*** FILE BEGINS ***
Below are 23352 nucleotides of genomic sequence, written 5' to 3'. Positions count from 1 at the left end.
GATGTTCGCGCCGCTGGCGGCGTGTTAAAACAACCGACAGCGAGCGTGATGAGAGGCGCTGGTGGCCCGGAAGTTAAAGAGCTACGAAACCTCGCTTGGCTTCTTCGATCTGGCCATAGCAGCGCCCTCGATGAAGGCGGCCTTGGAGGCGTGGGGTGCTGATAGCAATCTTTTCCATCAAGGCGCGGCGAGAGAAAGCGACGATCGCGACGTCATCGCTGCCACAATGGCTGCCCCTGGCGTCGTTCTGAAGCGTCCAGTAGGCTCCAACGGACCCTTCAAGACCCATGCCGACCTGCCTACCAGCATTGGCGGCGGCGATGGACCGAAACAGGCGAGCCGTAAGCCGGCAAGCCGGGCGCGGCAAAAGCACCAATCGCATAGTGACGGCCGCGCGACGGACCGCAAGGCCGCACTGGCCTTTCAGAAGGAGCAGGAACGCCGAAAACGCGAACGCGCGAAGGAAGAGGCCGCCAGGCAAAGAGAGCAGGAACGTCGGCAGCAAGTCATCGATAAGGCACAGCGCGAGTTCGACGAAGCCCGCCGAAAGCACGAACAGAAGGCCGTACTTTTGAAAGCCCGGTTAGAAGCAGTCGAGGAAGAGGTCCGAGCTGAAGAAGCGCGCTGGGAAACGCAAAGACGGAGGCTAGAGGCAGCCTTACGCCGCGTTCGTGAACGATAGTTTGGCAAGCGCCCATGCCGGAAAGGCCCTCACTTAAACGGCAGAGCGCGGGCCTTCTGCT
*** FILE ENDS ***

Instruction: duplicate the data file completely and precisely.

Below are 23352 nucleotides of genomic sequence, written 5' to 3'. Positions count from 1 at the left end.
GATGTTCGCGCCGCTGGCGGCGTGTTAAAACAACCGACAGCGAGCGTGATGAGAGGCGCTGGTGGCCCGGAAGTTAAAGAGCTACGAAACCTCGCTTGGCTTCTTCGATCTGGCCATAGCAGCGCCCTCGATGAAGGCGGCCTTGGAGGCGTGGGGTGCTGATAGCAATCTTTTCCATCAAGGCGCGGCGAGAGAAAGCGACGATCGCGACGTCATCGCTGCCACAATGGCTGCCCCTGGCGTCGTTCTGAAGCGTCCAGTAGGCTCCAACGGACCCTTCAAGACCCATGCCGACCTGCCTACCAGCATTGGCGGCGGCGATGGACCGAAACAGGCGAGCCGTAAGCCGGCAAGCCGGGCGCGGCAAAAGCACCAATCGCATAGTGACGGCCGCGCGACGGACCGCAAGGCCGCACTGGCCTTTCAGAAGGAGCAGGAACGCCGAAAACGCGAACGCGCGAAGGAAGAGGCCGCCAGGCAAAGAGAGCAGGAACGTCGGCAGCAAGTCATCGATAAGGCACAGCGCGAGTTCGACGAAGCCCGCCGAAAGCACGAACAGAAGGCCGTACTTTTGAAAGCCCGGTTAGAAGCAGTCGAGGAAGAGGTCCGAGCTGAAGAAGCGCGCTGGGAAACGCAAAGACGGAGGCTAGAGGCAGCCTTACGCCGCGTTCGTGAACGATAGTTTGGCAAGCGCCCATGCCGGAAAGGCCCTCACTTAAACGGCAGAGCGCGGGCCTTCTGCT